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7-Generation GTB

GTB School Community Network


We can regenerate the Earth, learning new ways of being and doing.

7-Generation GTB is bringing generations together to learn from and with each other in the real-world context of the community, and take collective action on regenerative legacy projects.

Schools across the GTB (Greater Tkaronto Bioregion) can get all the benefits of the School Community Network, which is part of the GTB Bioregional Learning Center.

Intergenerational teams in each school consist of a student EcoLeader, an enthusiastic teacher (and often supportive parents), and an Elder-in-Residence. These teams ripple out engagement through the school and into the surrounding neighbourhood.

This school community network draws on the ethos of The Intergenerational School (TIS), a public charter school in Cleveland, OH. It was co-founded by Dr. Peter Whitehouse, who is part of the Group of Seven advisors for the 7-Generation GTB work.

7-Generation GTB is about PEOPLE of all ages (re)learning together how to live in our PLACE on the Earth. #ChangeTheStory. It's about social regeneration (bringing together generations in community for mutual learning and collective action) and ecological regeneration (building community and regenerative practices across our local bioregion).


Our world faces complex challenges and an uncertain future. We are in ecological and cultural overshoot. Scientific research shows how we're exceeding the Planetary Boundaries. We must #ChangeTheStory of how we live on the Earth.

Dr. Dan Longboat founded the Indigenous Environmental Institute at Trent University, and is part of the Group of Seven advisors for 7-Generation GTB. He explains, "We can either choose the continuation of life, or we can continue to destroy life. The choice is ours." Indigenous Faithkeeper Oren Lyons was involved in the creation of the UN Declaration on the Rights of Indigenous Peoples. He has said our challenge can be summed up in four words: value change for survival.

Generations Working Together As we work to #ChangeTheStory, there is insight and power to be found in connecting generations. Intergenerational connections are the seed from which everything grows, as regeneration work takes root in the land. In some Indigenous cultures there's an understanding that, if you want to get something done, you bring together a "fired-up youth with a feisty granny." Generations working together can become a kind of "super organism" to regenerate our planet.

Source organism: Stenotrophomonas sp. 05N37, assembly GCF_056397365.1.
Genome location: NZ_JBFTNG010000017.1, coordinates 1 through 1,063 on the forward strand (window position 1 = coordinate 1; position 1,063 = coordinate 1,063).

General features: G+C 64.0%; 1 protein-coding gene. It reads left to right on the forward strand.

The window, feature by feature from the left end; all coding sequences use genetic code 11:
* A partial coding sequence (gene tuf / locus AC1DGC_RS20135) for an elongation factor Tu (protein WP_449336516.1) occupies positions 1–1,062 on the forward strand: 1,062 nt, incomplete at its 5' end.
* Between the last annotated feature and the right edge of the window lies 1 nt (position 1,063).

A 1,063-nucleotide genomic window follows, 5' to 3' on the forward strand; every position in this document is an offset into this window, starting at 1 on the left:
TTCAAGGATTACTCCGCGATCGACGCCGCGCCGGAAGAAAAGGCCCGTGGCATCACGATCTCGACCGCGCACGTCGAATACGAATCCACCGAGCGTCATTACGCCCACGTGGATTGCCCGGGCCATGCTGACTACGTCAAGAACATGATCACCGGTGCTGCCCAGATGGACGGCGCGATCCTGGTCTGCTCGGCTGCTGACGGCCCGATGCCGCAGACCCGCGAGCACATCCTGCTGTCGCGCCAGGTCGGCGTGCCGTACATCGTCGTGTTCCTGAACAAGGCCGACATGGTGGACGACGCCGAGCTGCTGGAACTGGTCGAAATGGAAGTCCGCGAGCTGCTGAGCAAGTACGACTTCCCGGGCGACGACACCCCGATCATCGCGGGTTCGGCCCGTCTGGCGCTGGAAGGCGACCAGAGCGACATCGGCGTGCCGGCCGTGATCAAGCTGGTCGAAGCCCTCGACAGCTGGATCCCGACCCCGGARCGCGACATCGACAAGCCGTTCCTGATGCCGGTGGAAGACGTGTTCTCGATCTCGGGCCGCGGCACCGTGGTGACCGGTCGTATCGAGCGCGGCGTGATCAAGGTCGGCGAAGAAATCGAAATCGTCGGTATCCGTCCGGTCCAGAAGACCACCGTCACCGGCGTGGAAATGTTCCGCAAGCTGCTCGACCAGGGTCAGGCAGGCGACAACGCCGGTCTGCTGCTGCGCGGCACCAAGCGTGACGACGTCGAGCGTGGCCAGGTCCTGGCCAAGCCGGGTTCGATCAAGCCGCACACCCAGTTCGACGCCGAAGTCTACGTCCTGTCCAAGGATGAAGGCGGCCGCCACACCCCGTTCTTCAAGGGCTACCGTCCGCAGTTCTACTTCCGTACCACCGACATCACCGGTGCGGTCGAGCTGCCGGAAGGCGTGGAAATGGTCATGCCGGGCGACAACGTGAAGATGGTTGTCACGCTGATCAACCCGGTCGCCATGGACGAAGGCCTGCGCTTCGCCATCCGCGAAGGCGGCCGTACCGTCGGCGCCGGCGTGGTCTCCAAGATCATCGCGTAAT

Regenerate Earth

Regenerating the Earth includes understanding what's real. We divide up the world with artificial boundaries of cities and countries. But the Rouge River, for example, doesn't care if half is in Markham and the other half is in Toronto. It is an ecological whole. 7-Generation GTB draws on The Honourable David Crombie's (former Toronto Mayor and federal cabinet minister) seminal 1992 Regeneration report on our "bioregion." Said Crombie, "The bioregional approach is both a way of doing things and a way of thinking, a renewal of values and philosophy. It is not really a new concept: since time immemorial, Indigenous peoples around the world have understood their connectedness to the rest of the ecosystem – the land, water, air, and other life. But, under many influences, and over many centuries, our society has lost its awareness of our place in ecosystems and, with it, our understanding of how they function." From Crombie's report, the GTB (Greater Tkaronto Bioregion) is generally "bounded by the Niagara Escarpment on the west, the Oak Ridges Moraine to the north (along with Lake Simcoe) and east, and Lake Ontario to the south."
Greater Tkaronto (Toronto) Bioregion
We live in the GTB. The GTB is our real home on the planet – defined by geology, ecology, and culture (including Indigenous history).

Drawing on earth systems science, the bioregion – not your neighbourhood or even your city – is the smallest scale where we need to take action that will make a difference. If we work on regeneration across the whole of our bioregion, and connect with other bioregions, we can affect planetary processes and have meaningful long-term impact. The bioregion is the difference that makes a difference. Think bioregionally!